Couscous – the traditional Moroccan way. This version is a little more time intensive than the boxed couscous, but if you up to the task, you won’t regret it – the smells emanating form your kitchen will transport you to Morocco instantly.
Couscous, either barley or semolina
1 1/2 cups olive oil (divided)
2 large onions, cut in slices
1 tablespoon of ground ginger
1 tablespoon ground pepper
1 teaspoon turmeric
1 tablespoon saffron*, soaked in water or toasted
A fresh bundle of cilantro and parsley, 4 sprigs of each
1/2 a chicken, cut up, or 1lb of bone-in beef or lamb
3 or 4 turnips
2 tablespoons tomato paste
2 tomatoes, grated
3 small eggplants (cooked separately)
1/2 of a winter squash, sliced in chunks
1/2 savoy cabbage cut in quarters
1/2 cup Argan oil (optional)
2 C chickpeas, soaked overnight & cooked separately until tendertfaya (onion and raisin confit) (optional)
* If you use dry saffron, you can slightly toast it in a pan, then crumble it between your palms and let it fall in the pot.
For the broth:
- In a couscousier (or large pot) add a 1/2 cup of olive oil and the sliced onions. Allow to sweat. Add ginger, pepper, turmeric, 1 tablespoon of salt, saffron, and the bundle of coriander and parsley, as well as the meat: chicken, lamb OR beef.
- Let simmer together for 5-10 minutes, then add carrots, turnips and tomato paste, and sauté for a moment. Add the two grated tomatoes. Cover with about 2 liters of water and bring to a boil and then a simmer.
For the couscous:
- In a separate pot, add the quartered eggplant with some of the broth from the other pot. Add a pinch of salt and let simmer until tender. This keeps any bitter liquid or dark color from the eggplant from spoiling the main broth.
- After about 15 minutes, add the zucchini, winter squash and savoy cabbage to the other vegetables in the large pot just after the second steaming of couscous. Spread your couscous on a large platter. Add about a teaspoon of salt and about a half cup of olive oil and rub between your hands to separate the grains. Add 1/2 liter of water a little at a time, pouring the water into your hands, a handful at a time and sprinkle over the couscous. Let it soak in for a few minutes. Rub between your hands again to separate the grains.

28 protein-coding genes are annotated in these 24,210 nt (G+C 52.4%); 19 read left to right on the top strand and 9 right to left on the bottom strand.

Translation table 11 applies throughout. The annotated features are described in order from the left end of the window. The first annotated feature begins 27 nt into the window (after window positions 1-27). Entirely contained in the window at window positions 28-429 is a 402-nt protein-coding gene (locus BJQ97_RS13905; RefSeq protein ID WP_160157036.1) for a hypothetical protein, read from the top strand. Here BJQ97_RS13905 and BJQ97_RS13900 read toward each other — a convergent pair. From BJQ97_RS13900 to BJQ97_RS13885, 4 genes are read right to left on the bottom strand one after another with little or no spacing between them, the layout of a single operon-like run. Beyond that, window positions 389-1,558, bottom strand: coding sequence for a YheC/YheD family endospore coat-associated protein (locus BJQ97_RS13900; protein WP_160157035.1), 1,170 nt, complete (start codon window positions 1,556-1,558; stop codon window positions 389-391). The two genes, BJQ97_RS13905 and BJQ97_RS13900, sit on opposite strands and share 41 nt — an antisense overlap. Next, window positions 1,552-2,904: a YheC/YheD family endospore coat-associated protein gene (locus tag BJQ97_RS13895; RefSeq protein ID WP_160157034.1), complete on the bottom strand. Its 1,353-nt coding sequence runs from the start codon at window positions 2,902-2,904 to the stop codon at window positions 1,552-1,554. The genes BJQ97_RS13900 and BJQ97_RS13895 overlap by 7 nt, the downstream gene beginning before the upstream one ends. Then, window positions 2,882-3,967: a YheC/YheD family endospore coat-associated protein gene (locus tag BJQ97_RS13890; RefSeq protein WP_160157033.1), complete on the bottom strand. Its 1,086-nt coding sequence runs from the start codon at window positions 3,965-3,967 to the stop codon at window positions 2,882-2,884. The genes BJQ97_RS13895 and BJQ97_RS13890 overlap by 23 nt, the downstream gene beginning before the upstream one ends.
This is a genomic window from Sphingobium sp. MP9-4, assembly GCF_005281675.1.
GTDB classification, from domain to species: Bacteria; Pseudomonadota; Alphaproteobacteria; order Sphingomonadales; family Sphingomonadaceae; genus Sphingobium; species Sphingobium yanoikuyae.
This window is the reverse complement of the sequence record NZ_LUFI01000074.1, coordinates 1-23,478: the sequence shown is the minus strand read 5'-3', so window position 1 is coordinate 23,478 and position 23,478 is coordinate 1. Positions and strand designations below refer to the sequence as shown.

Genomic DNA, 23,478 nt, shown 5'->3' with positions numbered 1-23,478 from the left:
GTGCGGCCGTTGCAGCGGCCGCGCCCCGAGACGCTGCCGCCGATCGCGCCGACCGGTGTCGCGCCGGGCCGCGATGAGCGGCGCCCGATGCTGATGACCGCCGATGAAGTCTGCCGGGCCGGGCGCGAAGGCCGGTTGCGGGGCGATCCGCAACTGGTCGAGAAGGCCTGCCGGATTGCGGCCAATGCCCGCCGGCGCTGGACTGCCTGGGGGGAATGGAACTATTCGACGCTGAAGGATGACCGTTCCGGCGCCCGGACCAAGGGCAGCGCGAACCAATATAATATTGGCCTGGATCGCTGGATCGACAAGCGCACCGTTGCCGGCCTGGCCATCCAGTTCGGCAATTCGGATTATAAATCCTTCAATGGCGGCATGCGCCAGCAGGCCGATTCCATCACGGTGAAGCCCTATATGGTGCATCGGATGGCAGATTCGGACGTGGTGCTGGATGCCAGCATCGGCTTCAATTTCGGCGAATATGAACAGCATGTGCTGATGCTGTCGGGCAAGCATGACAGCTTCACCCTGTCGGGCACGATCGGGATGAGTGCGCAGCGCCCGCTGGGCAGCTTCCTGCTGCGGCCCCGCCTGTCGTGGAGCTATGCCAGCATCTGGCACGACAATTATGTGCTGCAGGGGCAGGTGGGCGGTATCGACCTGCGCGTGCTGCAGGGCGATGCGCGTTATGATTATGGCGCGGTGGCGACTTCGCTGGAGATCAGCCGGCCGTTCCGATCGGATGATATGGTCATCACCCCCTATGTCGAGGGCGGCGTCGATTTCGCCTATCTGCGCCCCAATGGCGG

- Add the couscous to the top steamer of the couscousier. When the steam starts to come through, after about 10 or 15 minutes, take it off and repeat the process above, by spreading out the grains on the platter again and adding a bit of water. After, put the couscous back into the couscousier.
- Wait 10-15 minutes for the steam to come through. Take the couscous out and repeat the process one more time. You must work quickly and lightly with your hands while it’s hot to bring air into it. They say if you can’t put your hands in the hot couscous, then you will never be able to tolerate your husband!
- At the final stage, the couscous should start to stick together in your hand. Spread it out onto the platter and ‘fluff’ one last time, while infusing the grains with a 1/2 cup of argan or olive oil.
- Mold the couscous on the serving platter into the shape of a ring with a hole in the center. Arrange the cooked vegetables on the side lengthwise in a decorative manner. Pour a little of the broth over the top to moisten. Fill the hole in the middle with the meat.
- Add the tfaya (onion and raisin confit) if you have it. Place chickpeas on top of the vegetables and tfaya. Sprinkle the top with a little bit of parsley for decoration. Serve bowls of broth and harissa on the side.